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Seminar by Prof. Giorgio Colombo

University of Pavia (Italy)

23 Jan 2018 09:30
23 Jan 2018 10:30
Lecture room 2009, Jülich GRS building (16.15)

In this seminar, I will present recent our results on the development of computational strategies for the discovery of new modulators of protein-protein interactions with drug-like properties and for the design of epitopes starting from the structures of protein antigens.

In the first part, we will present novel methods of computational analysis of signal propagation mechanisms and communication pathways in proteins. The analysis is carried out using molecular dynamics (MD) simulations, combined with a signal propagation model. We elucidate the mechanisms of signal propagation and determine hot spot residues involved in the regulation of the functionally oriented aspects of protein conformational dynamics. Interestingly, we find that different communication mechanisms are triggered by different ligands. This information is then used to design and synthesize new allosteric modulators of the internal dynamics as well as the interactions properties of the targeted proteins. The activities of the modulators are tested in various models in vitro and in vivo.

In the second part, we discuss new methods to investigate the role of sequence and structures in determining the interaction properties of proteins and domains. In particular, we focus on the prediction of antibody-binding sites: Epitope prediction has in fact proven challenging. The antibody binding properties of an antigen depend on its structure and related dynamics. To this end, we have developed an integrated analysis of the dynamical and energetic properties of antigens, to identify non-optimized, low-intensity energetic interaction-networks in the protein structure isolated in solution. The method is based on the idea that recognition sites may correspond to localized regions with low-intensity energetic couplings with the rest of the protein allowing them to undergo conformational changes, to be recognized by a binding partner and to tolerate mutations with minimal energetic expense. Analyzing the results on isolated proteins and benchmarking against antibody-complexes, the method successfully identifies binding sites located on the protein surface and accessible by putative binding partners. The combination of dynamics and energetics can thus discriminate between epitopes and other substructures based only on physical properties.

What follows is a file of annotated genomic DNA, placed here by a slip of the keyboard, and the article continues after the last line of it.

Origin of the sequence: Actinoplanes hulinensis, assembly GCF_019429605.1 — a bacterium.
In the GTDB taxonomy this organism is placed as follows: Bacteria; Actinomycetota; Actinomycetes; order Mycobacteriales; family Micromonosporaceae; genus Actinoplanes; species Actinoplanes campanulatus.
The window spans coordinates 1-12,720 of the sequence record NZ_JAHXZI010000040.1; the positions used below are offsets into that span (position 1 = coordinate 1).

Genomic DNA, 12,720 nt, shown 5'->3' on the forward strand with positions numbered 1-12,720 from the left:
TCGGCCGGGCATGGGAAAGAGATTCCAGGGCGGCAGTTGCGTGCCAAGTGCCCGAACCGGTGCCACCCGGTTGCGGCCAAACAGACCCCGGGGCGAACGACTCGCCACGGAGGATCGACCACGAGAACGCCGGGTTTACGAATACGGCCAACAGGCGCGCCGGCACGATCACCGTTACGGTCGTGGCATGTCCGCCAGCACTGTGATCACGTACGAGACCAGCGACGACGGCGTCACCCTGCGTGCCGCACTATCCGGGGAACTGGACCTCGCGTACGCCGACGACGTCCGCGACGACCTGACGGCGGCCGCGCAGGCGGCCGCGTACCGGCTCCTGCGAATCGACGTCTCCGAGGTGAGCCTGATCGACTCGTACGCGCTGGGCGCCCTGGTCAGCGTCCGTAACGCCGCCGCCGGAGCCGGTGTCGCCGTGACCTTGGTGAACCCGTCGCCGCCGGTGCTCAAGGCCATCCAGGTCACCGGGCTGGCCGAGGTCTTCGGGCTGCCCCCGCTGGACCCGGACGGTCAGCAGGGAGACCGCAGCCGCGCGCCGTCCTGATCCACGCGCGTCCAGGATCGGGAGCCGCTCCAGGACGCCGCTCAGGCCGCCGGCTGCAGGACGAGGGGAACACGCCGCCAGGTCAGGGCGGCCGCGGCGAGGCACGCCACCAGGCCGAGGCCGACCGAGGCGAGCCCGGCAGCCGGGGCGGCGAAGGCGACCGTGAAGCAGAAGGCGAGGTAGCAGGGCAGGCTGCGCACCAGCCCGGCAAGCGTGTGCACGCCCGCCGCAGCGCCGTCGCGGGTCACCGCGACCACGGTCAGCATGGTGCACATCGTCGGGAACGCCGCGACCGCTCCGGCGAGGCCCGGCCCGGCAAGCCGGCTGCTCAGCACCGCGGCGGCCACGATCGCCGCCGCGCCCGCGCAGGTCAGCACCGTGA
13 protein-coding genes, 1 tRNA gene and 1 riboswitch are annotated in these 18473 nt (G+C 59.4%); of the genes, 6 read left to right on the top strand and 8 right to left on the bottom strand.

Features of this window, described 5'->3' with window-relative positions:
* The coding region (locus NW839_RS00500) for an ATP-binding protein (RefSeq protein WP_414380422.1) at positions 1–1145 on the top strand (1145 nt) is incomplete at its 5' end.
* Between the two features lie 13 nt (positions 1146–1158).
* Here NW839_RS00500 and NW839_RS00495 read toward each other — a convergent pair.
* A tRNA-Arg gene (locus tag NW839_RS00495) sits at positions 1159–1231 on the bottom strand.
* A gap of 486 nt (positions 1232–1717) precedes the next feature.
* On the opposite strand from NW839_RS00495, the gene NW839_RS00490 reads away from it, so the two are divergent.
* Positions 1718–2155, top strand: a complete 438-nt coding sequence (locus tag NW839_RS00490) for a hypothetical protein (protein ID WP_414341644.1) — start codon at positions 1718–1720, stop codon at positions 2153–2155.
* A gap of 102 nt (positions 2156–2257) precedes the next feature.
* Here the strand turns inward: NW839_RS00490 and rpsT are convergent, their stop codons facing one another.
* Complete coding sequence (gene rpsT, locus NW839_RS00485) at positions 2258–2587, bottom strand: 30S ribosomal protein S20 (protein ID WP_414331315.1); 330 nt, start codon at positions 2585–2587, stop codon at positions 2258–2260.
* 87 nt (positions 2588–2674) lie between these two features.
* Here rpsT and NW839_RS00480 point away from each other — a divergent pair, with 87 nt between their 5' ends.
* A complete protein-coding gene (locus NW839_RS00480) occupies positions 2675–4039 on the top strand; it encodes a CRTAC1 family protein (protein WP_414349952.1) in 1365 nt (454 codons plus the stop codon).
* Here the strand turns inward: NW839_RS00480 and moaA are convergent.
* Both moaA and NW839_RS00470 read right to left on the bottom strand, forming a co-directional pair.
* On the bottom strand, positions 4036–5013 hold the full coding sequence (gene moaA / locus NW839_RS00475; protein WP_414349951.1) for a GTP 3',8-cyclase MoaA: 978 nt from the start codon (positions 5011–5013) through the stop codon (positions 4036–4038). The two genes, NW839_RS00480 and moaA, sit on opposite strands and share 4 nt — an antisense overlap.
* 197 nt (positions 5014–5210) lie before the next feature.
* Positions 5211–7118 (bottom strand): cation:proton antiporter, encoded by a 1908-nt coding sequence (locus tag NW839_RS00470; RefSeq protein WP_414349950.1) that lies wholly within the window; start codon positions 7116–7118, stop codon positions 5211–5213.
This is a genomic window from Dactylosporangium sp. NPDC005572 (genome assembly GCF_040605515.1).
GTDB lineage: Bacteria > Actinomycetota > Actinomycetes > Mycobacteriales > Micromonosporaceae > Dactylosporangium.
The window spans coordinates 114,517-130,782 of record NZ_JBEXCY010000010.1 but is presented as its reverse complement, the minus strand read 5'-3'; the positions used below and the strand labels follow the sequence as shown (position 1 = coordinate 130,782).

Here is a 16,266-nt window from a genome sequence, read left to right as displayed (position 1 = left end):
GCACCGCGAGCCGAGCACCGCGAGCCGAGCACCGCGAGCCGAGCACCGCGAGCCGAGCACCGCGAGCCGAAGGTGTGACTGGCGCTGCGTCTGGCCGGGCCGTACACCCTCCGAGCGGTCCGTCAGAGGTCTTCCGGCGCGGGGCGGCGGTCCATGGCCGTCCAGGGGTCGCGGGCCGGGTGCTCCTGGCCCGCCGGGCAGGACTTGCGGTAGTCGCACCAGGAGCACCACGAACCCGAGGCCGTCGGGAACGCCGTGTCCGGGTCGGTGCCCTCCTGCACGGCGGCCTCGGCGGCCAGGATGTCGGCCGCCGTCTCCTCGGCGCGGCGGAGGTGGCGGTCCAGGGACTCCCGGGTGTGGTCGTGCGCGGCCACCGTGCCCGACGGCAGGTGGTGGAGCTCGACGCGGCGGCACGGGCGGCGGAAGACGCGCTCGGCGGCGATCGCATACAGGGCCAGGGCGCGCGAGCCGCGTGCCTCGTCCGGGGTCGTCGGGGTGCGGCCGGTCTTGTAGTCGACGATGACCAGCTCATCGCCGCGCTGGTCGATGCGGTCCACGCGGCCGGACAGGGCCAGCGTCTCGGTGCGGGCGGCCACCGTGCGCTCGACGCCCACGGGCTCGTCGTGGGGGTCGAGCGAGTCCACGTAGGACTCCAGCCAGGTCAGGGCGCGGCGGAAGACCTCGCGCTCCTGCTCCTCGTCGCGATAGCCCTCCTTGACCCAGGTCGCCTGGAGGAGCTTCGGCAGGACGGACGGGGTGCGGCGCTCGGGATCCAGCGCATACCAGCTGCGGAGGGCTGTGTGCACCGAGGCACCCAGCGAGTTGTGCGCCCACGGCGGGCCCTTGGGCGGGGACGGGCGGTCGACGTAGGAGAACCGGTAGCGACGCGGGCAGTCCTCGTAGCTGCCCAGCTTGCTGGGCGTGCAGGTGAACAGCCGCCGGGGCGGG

Next, we test our predictions on a series of antigens from B.pseudomallei, a Gram-negative bacterium responsible for melioidosis, a serious and often fatal infectious disease that is poorly controlled by existing treatments. Predicted epitopes are engineered as synthetic peptides and shown to be selectively immunorecognized to the same extent as recombinant proteins in sera from melioidosis-affected subjects. Moreover, antibodies raised against designed sequences prove to be bactericidal.

Finally we will discuss the implication of these methods in drug and vaccine discovery.